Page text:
This week sees the UK celebrating National Picnic Week. "Do we need a better excuse to get outdoors and tuck in to some tasty grub?" asks Susie Maggie Thorne
Britain is home to some of the world's most incredible and beautiful parks and gardens. Running from June 17th-23rd, National Picnic Week urges the British public and visitors to the country to grab a hamper and some sarnies and enjoy the typically on-off weather.
From great, expansive national parks to humble hidden gardens, here's where you can enjoy a bite to eat in the Great Outdoors.
These small, quaint gardens are in the centre of the historic town of Chester. Here among the pretty flowerbeds you'll find an amphitheatre as well as Roman Gardens. Take a walk and spot the ruins of a monastery, a miniature railway, all alongside the River Dee.
Cobblestone pathways and ice-cream huts make for an original English setting followed by rowing or, in the summer, a spot of Shakespeare in the open-air theatre.
North Wales is known for its unspoiled scenery and Loggerheads is no exception. Relatively little known outside of its local community, this hilly park provides hours of scenic meandering and timeless beauty. Throw in some pastries from the local bakery and you've got yourself a warm-hearted (and probably windy) Welsh retreat.
Afternoon tea at an altitude. Creag Dubh is part of Britain's highest and most expansive mountain range. Although 2,500 feet may seem a big old climb for a wee picnic, there's a chairlift at the Glencoe Mountain Resort to make life a little easier. Climb up a further three-quarters of a mile to the Creag Dubh summit where, on clear days, views reach as far as Ben Nevis. Celebrate the Year of Natural Scotland and head north for some real breathing space.
Get a little lost in this green dream. The 56 hectares nestled into Wales' capital is flanked by the River Taff, Sophia Gardens, Pontcanna Fields and Cardiff Castle. There's never a problem finding a quiet spot for your picnic blanket even in the height of summer when the students are in out in packs. Shady oak trees and riverbanks set the scene for a Welsh-cake and cheese butty.
For city dwellers, London's 'Kyoto Gardens' offer an idyllic retreat. Waterfalls, greenery and a piece of “peace and tranquillity” in The Big Smoke. The Japanese themed garden is located in the 17th century, 22 hectare Holland Park in the Borough of Chelsea and Kensington. The park is a flowery champion, winning a Gold award at the 2012 London in Bloom awards.
For a floral background to your afternoon meal, Highdown Gardens has an impressive array of flora and fauna. The some eight hectares of park were created from a chalk-pit where the soil was supposed to be infertile.
The park's website explains: “The Chalk Garden at Highdown is the achievement of Sir Frederick and Lady Stern who worked for 50 years to prove that plants would grow on chalk. This was during a period when many expeditions were going out to China and the Himalayan regions collecting rare and beautiful plants.”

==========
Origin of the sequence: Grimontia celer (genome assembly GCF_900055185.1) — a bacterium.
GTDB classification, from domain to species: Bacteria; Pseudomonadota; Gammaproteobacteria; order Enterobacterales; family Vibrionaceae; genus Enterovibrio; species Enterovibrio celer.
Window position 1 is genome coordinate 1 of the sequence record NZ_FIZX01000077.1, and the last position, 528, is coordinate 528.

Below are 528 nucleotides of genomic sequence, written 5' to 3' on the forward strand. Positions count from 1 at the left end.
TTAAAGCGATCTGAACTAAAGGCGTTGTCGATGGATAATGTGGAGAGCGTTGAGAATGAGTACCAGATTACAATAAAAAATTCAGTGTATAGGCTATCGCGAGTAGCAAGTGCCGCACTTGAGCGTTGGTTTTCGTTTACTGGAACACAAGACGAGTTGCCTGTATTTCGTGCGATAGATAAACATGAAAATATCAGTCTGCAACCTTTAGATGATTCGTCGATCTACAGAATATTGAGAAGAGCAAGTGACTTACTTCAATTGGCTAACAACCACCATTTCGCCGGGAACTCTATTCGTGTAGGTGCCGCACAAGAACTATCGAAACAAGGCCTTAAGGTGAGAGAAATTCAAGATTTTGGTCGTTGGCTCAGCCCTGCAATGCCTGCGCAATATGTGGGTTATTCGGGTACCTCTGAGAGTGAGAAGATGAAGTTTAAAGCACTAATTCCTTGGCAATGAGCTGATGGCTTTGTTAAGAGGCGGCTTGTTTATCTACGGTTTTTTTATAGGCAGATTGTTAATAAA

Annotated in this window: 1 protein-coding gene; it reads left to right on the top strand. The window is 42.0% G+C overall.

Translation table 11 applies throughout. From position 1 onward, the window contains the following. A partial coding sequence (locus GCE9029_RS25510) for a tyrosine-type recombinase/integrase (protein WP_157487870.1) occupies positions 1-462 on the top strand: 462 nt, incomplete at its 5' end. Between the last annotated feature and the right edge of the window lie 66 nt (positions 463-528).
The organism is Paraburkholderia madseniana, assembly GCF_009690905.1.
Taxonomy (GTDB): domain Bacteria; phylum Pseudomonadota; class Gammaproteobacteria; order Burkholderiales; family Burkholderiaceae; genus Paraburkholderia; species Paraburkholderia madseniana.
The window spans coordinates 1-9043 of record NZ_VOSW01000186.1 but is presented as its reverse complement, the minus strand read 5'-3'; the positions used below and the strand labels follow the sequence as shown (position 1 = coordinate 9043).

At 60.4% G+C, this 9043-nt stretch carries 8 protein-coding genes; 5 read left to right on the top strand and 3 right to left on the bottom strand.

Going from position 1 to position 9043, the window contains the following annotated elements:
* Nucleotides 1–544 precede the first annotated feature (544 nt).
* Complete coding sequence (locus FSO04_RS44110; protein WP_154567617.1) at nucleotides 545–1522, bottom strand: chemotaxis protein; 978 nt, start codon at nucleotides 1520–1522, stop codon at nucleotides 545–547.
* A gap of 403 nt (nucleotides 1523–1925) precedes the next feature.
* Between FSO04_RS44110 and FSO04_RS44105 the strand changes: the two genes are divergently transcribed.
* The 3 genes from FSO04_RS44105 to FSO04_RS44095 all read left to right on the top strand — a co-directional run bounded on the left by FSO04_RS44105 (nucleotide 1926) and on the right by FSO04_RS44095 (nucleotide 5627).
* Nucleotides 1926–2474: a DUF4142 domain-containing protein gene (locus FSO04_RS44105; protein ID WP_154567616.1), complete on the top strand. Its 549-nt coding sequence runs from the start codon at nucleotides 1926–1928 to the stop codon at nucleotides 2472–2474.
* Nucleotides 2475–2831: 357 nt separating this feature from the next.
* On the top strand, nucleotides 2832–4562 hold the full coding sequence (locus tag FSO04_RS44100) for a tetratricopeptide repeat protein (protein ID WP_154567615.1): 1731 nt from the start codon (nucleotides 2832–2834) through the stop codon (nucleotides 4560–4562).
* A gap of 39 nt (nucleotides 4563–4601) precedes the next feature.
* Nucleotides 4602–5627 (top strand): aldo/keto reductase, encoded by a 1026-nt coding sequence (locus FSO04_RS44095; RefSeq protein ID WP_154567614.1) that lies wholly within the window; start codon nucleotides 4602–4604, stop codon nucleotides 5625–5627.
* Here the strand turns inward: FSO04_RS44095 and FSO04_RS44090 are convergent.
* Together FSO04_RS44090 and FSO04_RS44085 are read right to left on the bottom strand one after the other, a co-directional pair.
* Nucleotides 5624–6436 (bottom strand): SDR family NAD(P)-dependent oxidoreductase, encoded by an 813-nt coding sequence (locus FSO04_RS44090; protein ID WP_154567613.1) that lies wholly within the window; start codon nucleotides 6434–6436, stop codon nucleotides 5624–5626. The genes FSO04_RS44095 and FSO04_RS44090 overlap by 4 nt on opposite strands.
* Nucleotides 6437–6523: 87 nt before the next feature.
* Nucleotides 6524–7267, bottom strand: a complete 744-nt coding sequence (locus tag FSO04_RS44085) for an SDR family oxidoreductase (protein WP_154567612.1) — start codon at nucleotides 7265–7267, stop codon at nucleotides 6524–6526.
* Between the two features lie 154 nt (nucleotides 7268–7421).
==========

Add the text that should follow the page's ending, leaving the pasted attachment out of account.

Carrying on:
Sandwiches with a sea view, this is Britain's only national park to be (almost) entirely coastal. It's home to the infamous Tenby Beach and the mythical Preseli Mountains, where the blue stones from Stonehenge supposedly hail from.
Picnickers can easily find a good spot, especially if you pop over to Skomer or Skokholm, tiny islands off the mainland, for puffin spotting.
The infamous setting for Sherlock Holmes adventure Hound of the Baskervilles boasts some of the best views in the south of England. These moors have “sprawling open scenery interspersed with valleys, rivers and unusual woodland areas”. Perfect for picnickers who fancy some traditional English tucker as well as hikers and birdwatchers wishing to make to most of nature's offerings.
On the park's website, the area is described as “England's most tranquil place” which can only be a good thing when it comes to a nice day out with a picnic hamper. This mountainous park sits along the Scottish border and is home to an array of exciting wildlife. Northumberland's coast is worth a visit too if you don't mind getting some sand in your sandwiches.
One of the flattest and greenest parts of England, Norfolk is home to a variety of parks. Thetford Forest has the added advantage of unusual flora and fauna, a woody setting for a picnic, as well as activities for family days out. Walking and cycling trails sprawl across the park for active visitors, while children can enjoy the nearby Go Ape for a forest adventure.
This famously stunning region isn't just easy on the eye, it also has great services for cycling, walking, fishing, birdwatching and kayaking, to name a few. Ullswater is one of Cumbria's biggest, but most serene, lakes. The path around it twists through wooded areas to pebbly beaches such as Sandwick Bay, at the foot of Hallin Fell.
The pride of the North, the Peak District covers six counties. Said to be Jane Austen's inspiration behind Pemberley in Pride and Prejudice, the park has various landscapes including rolling hills, valleys and lakes.
For those looking for more than a pristine setting for a picnic, the country's first National Park has events and activities all year round.
Northern Ireland's offering has a mix of heritage sites, forest parks and outdoors activities. The Glenelly Valley “is carved by the glacial flows of the Ice Age, it is a diverse and stunning landscapes and features picturesque walking and cycling routes, peaceful picnic sites and mysterious archaeological remains”.
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